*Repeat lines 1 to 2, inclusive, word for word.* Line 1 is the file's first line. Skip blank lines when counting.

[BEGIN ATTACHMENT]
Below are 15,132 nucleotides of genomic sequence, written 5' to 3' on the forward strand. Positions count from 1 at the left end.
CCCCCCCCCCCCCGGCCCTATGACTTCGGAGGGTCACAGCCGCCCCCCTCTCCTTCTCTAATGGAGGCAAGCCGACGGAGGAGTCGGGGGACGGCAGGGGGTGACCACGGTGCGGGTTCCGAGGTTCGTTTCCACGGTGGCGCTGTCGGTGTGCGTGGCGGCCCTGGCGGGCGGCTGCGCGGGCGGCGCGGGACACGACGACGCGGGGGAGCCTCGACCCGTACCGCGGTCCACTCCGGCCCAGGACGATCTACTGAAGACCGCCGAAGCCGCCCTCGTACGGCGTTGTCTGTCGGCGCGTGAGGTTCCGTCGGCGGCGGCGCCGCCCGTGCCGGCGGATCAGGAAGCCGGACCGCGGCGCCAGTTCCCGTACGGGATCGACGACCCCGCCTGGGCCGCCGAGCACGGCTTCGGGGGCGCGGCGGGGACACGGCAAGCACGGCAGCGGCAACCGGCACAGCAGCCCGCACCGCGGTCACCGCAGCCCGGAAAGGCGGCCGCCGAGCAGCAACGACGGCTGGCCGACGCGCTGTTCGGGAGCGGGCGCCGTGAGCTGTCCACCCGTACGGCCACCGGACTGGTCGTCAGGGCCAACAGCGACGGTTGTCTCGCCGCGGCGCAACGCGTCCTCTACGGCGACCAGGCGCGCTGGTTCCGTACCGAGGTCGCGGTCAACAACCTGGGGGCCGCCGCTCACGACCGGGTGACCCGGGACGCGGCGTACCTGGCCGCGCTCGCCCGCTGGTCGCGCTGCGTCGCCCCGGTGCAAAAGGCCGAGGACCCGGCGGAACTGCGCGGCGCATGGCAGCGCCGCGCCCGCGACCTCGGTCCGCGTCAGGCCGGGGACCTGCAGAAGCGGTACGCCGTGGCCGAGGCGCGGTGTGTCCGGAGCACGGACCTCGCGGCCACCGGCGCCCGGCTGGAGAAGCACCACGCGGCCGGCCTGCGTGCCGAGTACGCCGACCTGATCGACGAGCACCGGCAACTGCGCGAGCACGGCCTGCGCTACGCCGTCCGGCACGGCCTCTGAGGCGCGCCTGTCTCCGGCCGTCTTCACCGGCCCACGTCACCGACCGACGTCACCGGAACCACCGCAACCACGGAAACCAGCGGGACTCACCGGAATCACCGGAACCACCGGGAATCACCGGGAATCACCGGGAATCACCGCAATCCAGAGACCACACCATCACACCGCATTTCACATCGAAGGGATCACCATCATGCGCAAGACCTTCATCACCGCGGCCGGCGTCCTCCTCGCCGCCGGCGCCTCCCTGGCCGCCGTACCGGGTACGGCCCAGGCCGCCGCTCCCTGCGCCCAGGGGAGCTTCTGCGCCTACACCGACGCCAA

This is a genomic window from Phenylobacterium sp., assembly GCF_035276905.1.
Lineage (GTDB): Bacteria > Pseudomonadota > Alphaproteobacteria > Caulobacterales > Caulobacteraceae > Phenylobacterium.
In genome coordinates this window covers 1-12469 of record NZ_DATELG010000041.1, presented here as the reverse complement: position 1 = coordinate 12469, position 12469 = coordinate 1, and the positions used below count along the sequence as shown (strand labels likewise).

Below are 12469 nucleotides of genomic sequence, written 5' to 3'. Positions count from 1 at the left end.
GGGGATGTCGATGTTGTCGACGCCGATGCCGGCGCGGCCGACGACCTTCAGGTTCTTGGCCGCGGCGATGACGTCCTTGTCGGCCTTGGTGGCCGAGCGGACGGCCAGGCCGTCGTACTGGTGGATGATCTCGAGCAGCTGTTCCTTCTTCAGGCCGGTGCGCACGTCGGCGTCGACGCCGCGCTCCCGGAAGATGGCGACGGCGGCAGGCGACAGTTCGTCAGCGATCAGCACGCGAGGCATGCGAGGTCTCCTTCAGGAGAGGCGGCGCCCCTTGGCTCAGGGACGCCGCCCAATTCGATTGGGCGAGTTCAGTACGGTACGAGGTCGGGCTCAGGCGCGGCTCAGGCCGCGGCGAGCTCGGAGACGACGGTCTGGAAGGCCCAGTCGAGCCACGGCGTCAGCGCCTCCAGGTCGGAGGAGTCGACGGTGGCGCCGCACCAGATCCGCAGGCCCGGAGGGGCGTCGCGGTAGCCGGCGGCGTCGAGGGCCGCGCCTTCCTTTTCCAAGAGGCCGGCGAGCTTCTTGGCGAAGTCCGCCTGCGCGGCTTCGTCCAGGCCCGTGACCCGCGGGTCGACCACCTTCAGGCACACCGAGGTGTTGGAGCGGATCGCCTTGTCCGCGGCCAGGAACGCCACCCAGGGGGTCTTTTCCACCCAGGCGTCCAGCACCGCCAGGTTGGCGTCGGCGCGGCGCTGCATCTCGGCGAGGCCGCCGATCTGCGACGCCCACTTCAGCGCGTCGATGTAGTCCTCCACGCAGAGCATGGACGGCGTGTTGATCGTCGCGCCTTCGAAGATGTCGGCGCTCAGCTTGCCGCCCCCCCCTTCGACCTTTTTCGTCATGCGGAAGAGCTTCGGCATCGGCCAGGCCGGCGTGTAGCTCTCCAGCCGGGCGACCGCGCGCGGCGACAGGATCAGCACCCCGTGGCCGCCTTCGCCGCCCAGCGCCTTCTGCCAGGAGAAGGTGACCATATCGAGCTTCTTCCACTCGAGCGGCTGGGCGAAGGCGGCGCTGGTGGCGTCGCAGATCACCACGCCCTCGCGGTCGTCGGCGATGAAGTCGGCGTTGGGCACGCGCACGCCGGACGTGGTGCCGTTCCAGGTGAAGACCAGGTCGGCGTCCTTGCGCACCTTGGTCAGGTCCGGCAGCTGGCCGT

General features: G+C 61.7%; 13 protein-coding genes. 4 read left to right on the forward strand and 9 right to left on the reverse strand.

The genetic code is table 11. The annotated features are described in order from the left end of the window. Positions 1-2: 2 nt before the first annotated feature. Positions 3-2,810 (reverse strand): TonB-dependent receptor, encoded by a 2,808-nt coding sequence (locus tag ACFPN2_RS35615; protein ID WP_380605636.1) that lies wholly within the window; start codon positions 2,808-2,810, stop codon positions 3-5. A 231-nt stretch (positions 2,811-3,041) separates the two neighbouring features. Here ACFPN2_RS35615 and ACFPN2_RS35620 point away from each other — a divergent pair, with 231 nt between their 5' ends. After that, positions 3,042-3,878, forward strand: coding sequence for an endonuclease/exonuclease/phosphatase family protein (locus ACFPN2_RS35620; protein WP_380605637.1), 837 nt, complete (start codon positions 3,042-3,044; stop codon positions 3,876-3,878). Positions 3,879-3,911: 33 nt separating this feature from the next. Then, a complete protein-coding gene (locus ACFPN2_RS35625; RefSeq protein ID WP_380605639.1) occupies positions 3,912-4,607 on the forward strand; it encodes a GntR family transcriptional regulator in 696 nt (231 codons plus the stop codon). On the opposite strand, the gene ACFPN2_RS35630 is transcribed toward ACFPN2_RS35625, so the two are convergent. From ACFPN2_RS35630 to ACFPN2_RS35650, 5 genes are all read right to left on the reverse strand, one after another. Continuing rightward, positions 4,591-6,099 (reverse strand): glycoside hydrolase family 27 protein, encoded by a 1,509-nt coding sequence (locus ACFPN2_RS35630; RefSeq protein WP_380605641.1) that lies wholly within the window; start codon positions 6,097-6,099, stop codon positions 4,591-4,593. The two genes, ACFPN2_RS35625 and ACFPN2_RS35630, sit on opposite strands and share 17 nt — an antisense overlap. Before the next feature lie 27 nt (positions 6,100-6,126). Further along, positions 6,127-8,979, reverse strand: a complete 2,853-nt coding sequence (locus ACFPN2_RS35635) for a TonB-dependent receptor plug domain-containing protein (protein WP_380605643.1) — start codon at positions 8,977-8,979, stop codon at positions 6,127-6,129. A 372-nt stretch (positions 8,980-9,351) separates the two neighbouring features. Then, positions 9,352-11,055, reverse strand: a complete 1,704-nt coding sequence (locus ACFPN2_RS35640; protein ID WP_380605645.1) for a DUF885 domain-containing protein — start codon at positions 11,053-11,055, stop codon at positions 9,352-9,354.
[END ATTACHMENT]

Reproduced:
Below are 15,132 nucleotides of genomic sequence, written 5' to 3' on the forward strand. Positions count from 1 at the left end.
CCCCCCCCCCCCCGGCCCTATGACTTCGGAGGGTCACAGCCGCCCCCCTCTCCTTCTCTAATGGAGGCAAGCCGACGGAGGAGTCGGGGGACGGCAGGGGGTGACCACGGTGCGGGTTCCGAGGTTCGTTTCCACGGTGGCGCTGTCGGTGTGCGTGGCGGCCCTGGCGGGCGGCTGCGCGGGCGGCGCGGGACACGACGACGCGGGGGAGCCTCGACCCGTACCGCGGTCCACTCCGGCCCAGGACGATCTACTGAAGACCGCCGAAGCCGCCCTCGTACGGCGTTGTCTGTCGGCGCGTGAGGTTCCGTCGGCGGCGGCGCCGCCCGTGCCGGCGGATCAGGAAGCCGGACCGCGGCGCCAGTTCCCGTACGGGATCGACGACCCCGCCTGGGCCGCCGAGCACGGCTTCGGGGGCGCGGCGGGGACACGGCAAGCACGGCAGCGGCAACCGGCACAGCAGCCCGCACCGCGGTCACCGCAGCCCGGAAAGGCGGCCGCCGAGCAGCAACGACGGCTGGCCGACGCGCTGTTCGGGAGCGGGCGCCGTGAGCTGTCCACCCGTACGGCCACCGGACTGGTCGTCAGGGCCAACAGCGACGGTTGTCTCGCCGCGGCGCAACGCGTCCTCTACGGCGACCAGGCGCGCTGGTTCCGTACCGAGGTCGCGGTCAACAACCTGGGGGCCGCCGCTCACGACCGGGTGACCCGGGACGCGGCGTACCTGGCCGCGCTCGCCCGCTGGTCGCGCTGCGTCGCCCCGGTGCAAAAGGCCGAGGACCCGGCGGAACTGCGCGGCGCATGGCAGCGCCGCGCCCGCGACCTCGGTCCGCGTCAGGCCGGGGACCTGCAGAAGCGGTACGCCGTGGCCGAGGCGCGGTGTGTCCGGAGCACGGACCTCGCGGCCACCGGCGCCCGGCTGGAGAAGCACCACGCGGCCGGCCTGCGTGCCGAGTACGCCGACCTGATCGACGAGCACCGGCAACTGCGCGAGCACGGCCTGCGCTACGCCGTCCGGCACGGCCTCTGAGGCGCGCCTGTCTCCGGCCGTCTTCACCGGCCCACGTCACCGACCGACGTCACCGGAACCACCGCAACCACGGAAACCAGCGGGACTCACCGGAATCACCGGAACCACCGGGAATCACCGGGAATCACCGGGAATCACCGCAATCCAGAGACCACACCATCACACCGCATTTCACATCGAAGGGATCACCATCATGCGCAAGACCTTCATCACCGCGGCCGGCGTCCTCCTCGCCGCCGGCGCCTCCCTGGCCGCCGTACCGGGTACGGCCCAGGCCGCCGCTCCCTGCGCCCAGGGGAGCTTCTGCGCCTACACCGACGCCAA